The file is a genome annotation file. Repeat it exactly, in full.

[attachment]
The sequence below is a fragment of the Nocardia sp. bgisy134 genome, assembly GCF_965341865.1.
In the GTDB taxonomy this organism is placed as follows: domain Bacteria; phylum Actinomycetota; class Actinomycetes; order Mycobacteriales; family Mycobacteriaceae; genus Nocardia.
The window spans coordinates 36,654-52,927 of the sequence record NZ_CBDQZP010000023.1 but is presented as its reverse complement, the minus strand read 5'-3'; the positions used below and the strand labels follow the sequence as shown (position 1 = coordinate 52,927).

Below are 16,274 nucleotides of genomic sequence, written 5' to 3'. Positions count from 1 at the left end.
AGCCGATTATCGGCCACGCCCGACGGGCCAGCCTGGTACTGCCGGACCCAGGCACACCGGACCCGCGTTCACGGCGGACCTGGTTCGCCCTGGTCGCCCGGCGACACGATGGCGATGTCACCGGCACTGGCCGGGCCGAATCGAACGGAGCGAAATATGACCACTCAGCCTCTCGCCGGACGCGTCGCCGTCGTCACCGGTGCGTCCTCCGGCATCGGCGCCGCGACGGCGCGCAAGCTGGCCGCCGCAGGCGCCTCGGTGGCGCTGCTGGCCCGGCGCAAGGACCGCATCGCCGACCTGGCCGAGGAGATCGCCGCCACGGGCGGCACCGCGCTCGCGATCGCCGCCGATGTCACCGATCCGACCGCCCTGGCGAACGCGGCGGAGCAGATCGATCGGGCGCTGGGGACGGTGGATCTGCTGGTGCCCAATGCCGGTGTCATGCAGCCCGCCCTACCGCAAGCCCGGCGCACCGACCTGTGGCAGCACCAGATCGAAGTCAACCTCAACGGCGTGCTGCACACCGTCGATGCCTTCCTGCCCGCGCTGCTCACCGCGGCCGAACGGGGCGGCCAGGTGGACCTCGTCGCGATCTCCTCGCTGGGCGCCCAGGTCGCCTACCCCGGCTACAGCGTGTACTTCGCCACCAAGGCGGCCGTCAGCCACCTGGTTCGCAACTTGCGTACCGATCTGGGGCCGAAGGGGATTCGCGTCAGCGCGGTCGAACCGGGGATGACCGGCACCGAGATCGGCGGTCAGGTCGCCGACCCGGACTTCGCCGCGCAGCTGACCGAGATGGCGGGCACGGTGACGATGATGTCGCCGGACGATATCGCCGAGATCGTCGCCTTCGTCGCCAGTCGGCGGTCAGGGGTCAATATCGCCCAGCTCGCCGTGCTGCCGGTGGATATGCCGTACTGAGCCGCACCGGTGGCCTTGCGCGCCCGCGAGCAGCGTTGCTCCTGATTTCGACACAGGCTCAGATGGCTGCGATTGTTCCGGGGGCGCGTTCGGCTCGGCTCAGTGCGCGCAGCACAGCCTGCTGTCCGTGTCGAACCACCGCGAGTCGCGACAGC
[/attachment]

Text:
The sequence below is a fragment of the Nocardia sp. bgisy134 genome, assembly GCF_965341865.1.
In the GTDB taxonomy this organism is placed as follows: domain Bacteria; phylum Actinomycetota; class Actinomycetes; order Mycobacteriales; family Mycobacteriaceae; genus Nocardia.
The window spans coordinates 36,654-52,927 of the sequence record NZ_CBDQZP010000023.1 but is presented as its reverse complement, the minus strand read 5'-3'; the positions used below and the strand labels follow the sequence as shown (position 1 = coordinate 52,927).

Below are 16,274 nucleotides of genomic sequence, written 5' to 3'. Positions count from 1 at the left end.
AGCCGATTATCGGCCACGCCCGACGGGCCAGCCTGGTACTGCCGGACCCAGGCACACCGGACCCGCGTTCACGGCGGACCTGGTTCGCCCTGGTCGCCCGGCGACACGATGGCGATGTCACCGGCACTGGCCGGGCCGAATCGAACGGAGCGAAATATGACCACTCAGCCTCTCGCCGGACGCGTCGCCGTCGTCACCGGTGCGTCCTCCGGCATCGGCGCCGCGACGGCGCGCAAGCTGGCCGCCGCAGGCGCCTCGGTGGCGCTGCTGGCCCGGCGCAAGGACCGCATCGCCGACCTGGCCGAGGAGATCGCCGCCACGGGCGGCACCGCGCTCGCGATCGCCGCCGATGTCACCGATCCGACCGCCCTGGCGAACGCGGCGGAGCAGATCGATCGGGCGCTGGGGACGGTGGATCTGCTGGTGCCCAATGCCGGTGTCATGCAGCCCGCCCTACCGCAAGCCCGGCGCACCGACCTGTGGCAGCACCAGATCGAAGTCAACCTCAACGGCGTGCTGCACACCGTCGATGCCTTCCTGCCCGCGCTGCTCACCGCGGCCGAACGGGGCGGCCAGGTGGACCTCGTCGCGATCTCCTCGCTGGGCGCCCAGGTCGCCTACCCCGGCTACAGCGTGTACTTCGCCACCAAGGCGGCCGTCAGCCACCTGGTTCGCAACTTGCGTACCGATCTGGGGCCGAAGGGGATTCGCGTCAGCGCGGTCGAACCGGGGATGACCGGCACCGAGATCGGCGGTCAGGTCGCCGACCCGGACTTCGCCGCGCAGCTGACCGAGATGGCGGGCACGGTGACGATGATGTCGCCGGACGATATCGCCGAGATCGTCGCCTTCGTCGCCAGTCGGCGGTCAGGGGTCAATATCGCCCAGCTCGCCGTGCTGCCGGTGGATATGCCGTACTGAGCCGCACCGGTGGCCTTGCGCGCCCGCGAGCAGCGTTGCTCCTGATTTCGACACAGGCTCAGATGGCTGCGATTGTTCCGGGGGCGCGTTCGGCTCGGCTCAGTGCGCGCAGCACAGCCTGCTGTCCGTGTCGAACCACCGCGAGTCGCGACAGC